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Reserves - how we spend our money, on what, and why

This information is to help you understand how we manage and future-proof our budget during a challenging period of change and transformation. It focuses on what are known as “Reserves” and why we need to plan how we spend them.


What are reserves and what are they for?

Reserves are pots of money used to fund significant one-off items or projects. These might include vehicles, new buildings, technology and money for unexpected events.

It’s important to recognise that once Reserves are spent, they are gone. If we spent them to prop up our day-to-day budget, we wouldn’t have any money to invest in the Service.  


So how are we spending our Reserves and why? 

  • Capital spending

Just over half (51% / £19.9m) of our Reserves are set aside for Capital spending such as necessary equipment, vehicles, land and buildings.

If we didn’t have a spending plan like this, we would need to take out loans to buy new vehicles or build new fire stations and pay interest on those loans – money that would be better spent providing services.  

  • Investing in improvements 

We have also set aside a large amount of money (15% / £5.9m) to invest in improvements for the future of the Service. This will pay for the Safer Together programme - including Digital Transformation - to enable us to work more efficiently and make administration tasks easier for everyone.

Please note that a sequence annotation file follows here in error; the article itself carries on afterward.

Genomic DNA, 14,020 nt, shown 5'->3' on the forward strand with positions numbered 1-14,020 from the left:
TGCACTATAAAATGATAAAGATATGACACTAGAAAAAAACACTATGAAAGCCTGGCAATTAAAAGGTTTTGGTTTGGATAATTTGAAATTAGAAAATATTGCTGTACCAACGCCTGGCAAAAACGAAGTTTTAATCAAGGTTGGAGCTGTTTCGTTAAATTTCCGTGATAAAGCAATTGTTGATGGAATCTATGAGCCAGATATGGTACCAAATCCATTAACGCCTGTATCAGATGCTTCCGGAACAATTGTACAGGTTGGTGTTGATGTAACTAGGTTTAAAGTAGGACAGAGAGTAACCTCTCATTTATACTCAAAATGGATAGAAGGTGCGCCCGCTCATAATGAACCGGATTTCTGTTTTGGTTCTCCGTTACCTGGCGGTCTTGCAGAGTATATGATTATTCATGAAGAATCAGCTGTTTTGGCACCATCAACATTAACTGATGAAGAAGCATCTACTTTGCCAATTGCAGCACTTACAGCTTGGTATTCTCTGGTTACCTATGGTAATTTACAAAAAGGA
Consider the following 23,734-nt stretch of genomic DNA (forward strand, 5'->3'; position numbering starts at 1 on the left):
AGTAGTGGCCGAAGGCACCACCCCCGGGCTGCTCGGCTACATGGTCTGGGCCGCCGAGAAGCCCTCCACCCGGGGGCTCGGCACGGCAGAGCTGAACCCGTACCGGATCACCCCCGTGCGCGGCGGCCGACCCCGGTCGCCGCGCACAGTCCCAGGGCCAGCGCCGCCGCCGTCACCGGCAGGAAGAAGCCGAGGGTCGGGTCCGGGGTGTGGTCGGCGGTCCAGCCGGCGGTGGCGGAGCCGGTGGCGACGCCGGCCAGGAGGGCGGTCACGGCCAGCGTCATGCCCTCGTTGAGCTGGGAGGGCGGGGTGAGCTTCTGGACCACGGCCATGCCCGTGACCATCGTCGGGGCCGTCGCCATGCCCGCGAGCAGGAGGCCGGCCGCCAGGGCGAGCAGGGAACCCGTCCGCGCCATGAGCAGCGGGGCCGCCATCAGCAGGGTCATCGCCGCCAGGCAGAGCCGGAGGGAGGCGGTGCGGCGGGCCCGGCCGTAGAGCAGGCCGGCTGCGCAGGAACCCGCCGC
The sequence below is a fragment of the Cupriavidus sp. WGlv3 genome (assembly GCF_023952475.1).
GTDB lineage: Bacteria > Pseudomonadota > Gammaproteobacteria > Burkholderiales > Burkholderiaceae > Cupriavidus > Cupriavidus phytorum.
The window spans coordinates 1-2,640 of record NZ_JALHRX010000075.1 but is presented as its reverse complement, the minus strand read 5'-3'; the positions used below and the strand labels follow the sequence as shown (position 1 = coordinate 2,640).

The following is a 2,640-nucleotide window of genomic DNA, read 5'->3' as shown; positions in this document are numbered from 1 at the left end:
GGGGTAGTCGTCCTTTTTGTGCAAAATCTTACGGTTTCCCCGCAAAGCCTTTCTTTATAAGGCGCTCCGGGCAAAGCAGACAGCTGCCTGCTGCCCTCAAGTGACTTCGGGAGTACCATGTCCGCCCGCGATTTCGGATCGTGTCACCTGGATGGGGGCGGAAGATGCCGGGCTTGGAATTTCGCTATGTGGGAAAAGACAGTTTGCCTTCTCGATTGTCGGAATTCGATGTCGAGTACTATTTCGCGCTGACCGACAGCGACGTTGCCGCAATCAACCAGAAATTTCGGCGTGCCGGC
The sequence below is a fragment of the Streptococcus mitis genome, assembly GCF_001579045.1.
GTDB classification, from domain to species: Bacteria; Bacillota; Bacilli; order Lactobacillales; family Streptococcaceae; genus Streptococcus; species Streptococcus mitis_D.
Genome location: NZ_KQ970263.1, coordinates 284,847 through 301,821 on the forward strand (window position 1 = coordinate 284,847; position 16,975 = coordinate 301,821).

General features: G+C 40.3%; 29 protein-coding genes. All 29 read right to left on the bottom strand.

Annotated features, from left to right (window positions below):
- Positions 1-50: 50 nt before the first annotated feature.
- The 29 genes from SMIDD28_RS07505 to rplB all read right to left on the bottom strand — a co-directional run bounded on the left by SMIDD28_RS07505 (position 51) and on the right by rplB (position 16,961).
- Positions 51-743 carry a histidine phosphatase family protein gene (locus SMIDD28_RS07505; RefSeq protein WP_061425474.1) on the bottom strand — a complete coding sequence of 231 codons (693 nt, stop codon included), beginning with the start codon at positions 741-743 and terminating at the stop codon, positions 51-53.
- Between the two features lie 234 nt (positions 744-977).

• Specific projects

The £5.8m (15%) spent on many of the Safer Together programme projects – Breathing Apparatus replacement, Lightweight PPE and new Mobile Data Terminals for example – will go a long way towards keeping our firefighters and the public safer.

  • Contingency fund

We have £5.3m (14%) set aside for a “rainy day”. It’s reserved for events such as storm damage repairs or flooding for example. 

 

Grants not spent from previous years – 3%

This money is made up of grants given to us by other organisations to carry out certain projects such as home fire safety audits for Housing Associations. Sometimes the money stays in the pot until we finish the project. We also have to give it back if we don’t spend it.


Other

The balance of 2% is for things like back-dated pension contributions that are yet to be finalised.

 

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